Monday, May 9, 2011

The Evolution of Dirk


May, 2009. The NBA Playoffs. Dallas vs Denver. That's when I first noticed a change in Dirk Nowitzki. Something was different. He was better. Not that he had turned from a mule into a thoroughbred--Dirk was always a great player. But it was the first time that, after a playoff series loss, I said to myself, "I can't really pin that one on Dirk." Yes, he had a poor defensive series against Denver, but we were used to that. Something had changed for the better on the offensive end (and would soon change on the defensive end as well), but I couldn't put my finger on it.

During the following '09-'10 season, I recall saying on the show many times that I thought it was Dirk's best season ever--even better than his '06-'07 MVP campaign. And then, this past '10-'11 season, he was even better. I've been amazed that he's continued to grow in his 30's. Most stars are what they are by their mid-20's, and they stay at that level until age takes it's toll. Dirk is one of the few stars who has kept improving late in his career. Hakeem Olajuwon and Steve Nash also come to mind, but I think Dirk's late growth spurt is even more impressive.

What is behind the Dirk metamorphosis?

The Knock on Dirk

For years I watched Dirk and found him both a marvel and a frustration. We had never seen a 7-footer who could shoot like that from the outside. We had also never seen an uber-talented 7-footer who could’t dominate inside. We could never understand how year after year in the playoffs, teams could bother Dirk with an undersized defender. Bruce Bowen, Ryan (Ryan!) Bowen, Shawn Marion, Udonis Haslem, James Posey, Stephen Jackson--it didn’t make sense. Why doesn’t Dirk just post these guys and be done with it? A lot of that was because of how he was raised and what Don Nelson did and didn’t require of him early in his development.

I used to also think that Dirk’s light weight was the reason that he wasn’t comfortable in the post. But, notice how Dirk’s dimensions compare to the other great big men in NBA history:

Kareem A-Jabbar -- 7’2, 225
Shaquille O’Neal -- 7’1, 325 (freak)
Wilt Chamberlain -- 7’1, 275
David Robinson -- 7’1, 235
Hakeem Olajuwon -- 7’0, 255
Dirk Nowitzki -- 7’0, 237
Robert Parish -- 7’0, 230
Bob Lanier -- 6’11, 250
Tim Duncan -- 6’11, 248
Bill Walton -- 6’11, 210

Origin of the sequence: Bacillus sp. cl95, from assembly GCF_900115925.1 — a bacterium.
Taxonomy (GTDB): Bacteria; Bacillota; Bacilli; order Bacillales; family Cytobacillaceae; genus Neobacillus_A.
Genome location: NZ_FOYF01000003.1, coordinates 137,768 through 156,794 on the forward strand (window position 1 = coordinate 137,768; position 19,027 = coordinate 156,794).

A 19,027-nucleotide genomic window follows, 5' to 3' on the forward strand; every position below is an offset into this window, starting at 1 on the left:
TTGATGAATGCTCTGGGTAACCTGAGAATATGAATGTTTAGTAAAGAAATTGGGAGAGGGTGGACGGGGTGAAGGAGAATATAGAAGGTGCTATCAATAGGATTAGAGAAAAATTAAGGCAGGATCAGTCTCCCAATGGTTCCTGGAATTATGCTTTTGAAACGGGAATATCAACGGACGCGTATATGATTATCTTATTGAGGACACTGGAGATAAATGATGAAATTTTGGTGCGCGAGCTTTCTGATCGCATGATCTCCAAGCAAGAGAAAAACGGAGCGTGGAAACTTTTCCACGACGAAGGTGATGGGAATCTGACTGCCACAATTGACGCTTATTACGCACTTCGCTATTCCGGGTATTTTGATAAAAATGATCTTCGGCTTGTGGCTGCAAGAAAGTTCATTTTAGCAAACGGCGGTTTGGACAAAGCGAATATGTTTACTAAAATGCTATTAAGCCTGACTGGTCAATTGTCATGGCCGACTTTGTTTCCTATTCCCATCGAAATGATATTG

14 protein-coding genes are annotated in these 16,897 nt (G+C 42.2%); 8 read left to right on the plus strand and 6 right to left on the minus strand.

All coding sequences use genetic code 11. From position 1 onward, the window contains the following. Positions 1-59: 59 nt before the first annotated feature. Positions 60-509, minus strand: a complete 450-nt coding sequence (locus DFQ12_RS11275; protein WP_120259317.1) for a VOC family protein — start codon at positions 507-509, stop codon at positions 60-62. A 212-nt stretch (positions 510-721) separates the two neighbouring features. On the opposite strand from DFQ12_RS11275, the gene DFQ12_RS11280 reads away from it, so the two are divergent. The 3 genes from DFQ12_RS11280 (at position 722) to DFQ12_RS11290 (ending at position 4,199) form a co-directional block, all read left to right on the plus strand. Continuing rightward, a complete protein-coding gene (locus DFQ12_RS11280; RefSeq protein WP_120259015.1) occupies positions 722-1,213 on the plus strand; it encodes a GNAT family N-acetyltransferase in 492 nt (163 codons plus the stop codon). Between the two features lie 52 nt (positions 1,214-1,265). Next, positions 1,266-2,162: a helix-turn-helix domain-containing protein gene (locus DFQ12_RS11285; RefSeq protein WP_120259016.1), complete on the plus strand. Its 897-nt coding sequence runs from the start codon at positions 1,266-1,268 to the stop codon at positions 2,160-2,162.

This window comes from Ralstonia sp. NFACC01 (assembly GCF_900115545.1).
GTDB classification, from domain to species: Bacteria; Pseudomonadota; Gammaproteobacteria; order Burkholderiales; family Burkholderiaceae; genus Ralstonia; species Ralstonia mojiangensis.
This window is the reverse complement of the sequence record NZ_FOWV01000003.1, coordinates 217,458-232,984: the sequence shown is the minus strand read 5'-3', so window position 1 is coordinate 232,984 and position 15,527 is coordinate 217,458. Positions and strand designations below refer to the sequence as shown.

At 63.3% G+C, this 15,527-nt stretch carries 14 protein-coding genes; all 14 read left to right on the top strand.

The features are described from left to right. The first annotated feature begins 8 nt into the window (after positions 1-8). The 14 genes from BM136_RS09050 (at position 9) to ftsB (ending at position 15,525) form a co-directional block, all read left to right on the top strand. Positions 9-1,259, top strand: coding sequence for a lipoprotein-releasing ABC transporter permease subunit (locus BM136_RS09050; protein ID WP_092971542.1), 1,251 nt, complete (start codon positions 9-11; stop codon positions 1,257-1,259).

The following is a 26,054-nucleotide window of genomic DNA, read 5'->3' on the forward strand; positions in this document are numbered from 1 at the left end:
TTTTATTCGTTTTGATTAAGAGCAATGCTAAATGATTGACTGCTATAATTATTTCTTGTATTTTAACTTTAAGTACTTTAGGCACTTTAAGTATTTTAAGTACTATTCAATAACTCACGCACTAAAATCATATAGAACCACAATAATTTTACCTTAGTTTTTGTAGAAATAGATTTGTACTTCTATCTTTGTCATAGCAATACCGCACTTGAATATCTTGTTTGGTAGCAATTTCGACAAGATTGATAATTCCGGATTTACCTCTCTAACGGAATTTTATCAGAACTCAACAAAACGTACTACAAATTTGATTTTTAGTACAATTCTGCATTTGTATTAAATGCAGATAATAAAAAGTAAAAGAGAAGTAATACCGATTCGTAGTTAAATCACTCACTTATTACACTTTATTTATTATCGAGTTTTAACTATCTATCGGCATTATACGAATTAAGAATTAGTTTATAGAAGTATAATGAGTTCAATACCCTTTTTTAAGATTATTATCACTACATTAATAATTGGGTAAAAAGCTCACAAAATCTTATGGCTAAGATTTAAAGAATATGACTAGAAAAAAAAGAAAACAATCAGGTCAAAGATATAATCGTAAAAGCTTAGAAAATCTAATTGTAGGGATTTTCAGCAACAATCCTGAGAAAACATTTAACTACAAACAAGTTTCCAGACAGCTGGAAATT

Moses Malone -- 6’10, 215
Kevin McHale -- 6’10, 210
Bill Russell -- 6’9, 215

As you can see, Dirk compares favorably size-wise to most of these great big men. Some of those big men were able to live inside without Dirk's size, so what's the difference? These metrics don’t account for strength, and maybe that’s what Dirk doesn’t have--but I doubt it. I think his lack of interior presence has had more to do with a lack coaching--and lack of want-to. But that was Old Dirk. Welcome to New Dirk.

The Numbers

According to the stats, Dirk has been a better postseason player over the last three years than at any time during his career. His recent series against the Lakers was his best ever. Compare his LA series stats with the numbers from the two series that most consider his finest: ’06 vs San Antonio, and ’06 vs Phoenix. Also, compare his numbers vs LA to his low-water mark, the series in ’07 against Golden State:

2011 vs LAL: 57% FG, 73% 3PT, 94% FT
2006 vs SAS: 52% FG, 12% 3PT, 91% FT
2006 vs PHX: 46% FG, 50% 3PT, 89% FT
2007 vs GSW: 38% FG, 21% 3PT, 84% FT

57%, 73% and 94% vs the Lakers? Those are unheard-of-type numbers. Dirk is better now. And, there are more numbers that back this up. Dirk’s TS% (true shooting percentage, a formula which combines FG, 3PT and FT percentages) and his eFG% (effective field goal percentage, which combines all three and gives more weight to the shots that count for more) have both been higher for the last three postseasons than ever before:

2001-2008: Never had a TS% higher than 59% or an eFG% higher than 52%
2009: 63% TS, 53% eFG
2010: 64% TS, 57% eFG
2011: 61% TS, 53% eFG

Clearly, he’s improved his offensive game and efficiency during the last three playoff runs compared to earlier in his career. But how? I went into geek mode this weekend and watched a lot of old Dirk game tape, from the ’03 playoffs against the Kings and Spurs, the ’06 Finals against the Heat, and the ’07 Golden State series. There are many reasons why Dirk is better now, and one of those is direction.

Coaches

Don (and Donnie) Nelson deserve full credit for discovering, drafting, and believing in Dirk. But I believe that, as a coach, Nellie stunted Dirk’s growth. Watching ’03 Dirk, you see a player who was still raw in many ways, but who had developed into a full-blown All-Star. He had become what his Dr. Frankenstein had wanted: a freak show of a 7-footer with a deadly long range shot. Nellie never required Dirk to post up, and never asked anything of him on the defensive end.

Dirk spent a lot of time that postseason living on the perimeter on offense (a common theme, as you’ll see). On defense, he was the definition of flat-footed. He was very poor guarding his man, yet made up for it on the boards--he didn’t rebound well through technique as much as he did through desire (an early indication that he was indeed somewhat comfortable inside).

As we know, Dirk didn’t finish the playoffs that year. In his “Book of Basketball,” Bill Simmons writes “The ‘soft’ tag started in ’03, when Dirk refused to limp around with an injured knee in the Conference Finals...strangely, nobody remembers this decision now.” I’m not sure that’s accurate. I remember Cuban wanting Dirk to play through it, but Nellie thinking it was too risky. I don’t remember if Dirk wanted to play or not. Anyway, that’s where some think the ‘soft’ tag started.

Enter Avery Johnson. Dirk seemed to grow under Avery--he had some of his best years under the Little General, including his MVP campaign. Yet, watching the Heat and Warriors series, there were still some things that needed to be corrected. I watched Games 3 and 4 from the ’06 Finals. We all remember the Game 3 meltdown--Dallas up 13 with 6:30 to play in the game. Do you know how many times Dirk took his smaller defender into the paint during that last 6:30 (while Dwayne Wade was leading the furious comeback by attacking the lane)? Twice. And one of those was with :03 left (which resulted in a trip to the line, where Dirk missed the game-tying free throw). For the final 6:30, Dirk lived on the perimeter. One time he got the ball 15 feet from the rim with little Jason Williams guarding him. What did Dirk do? He passed the ball.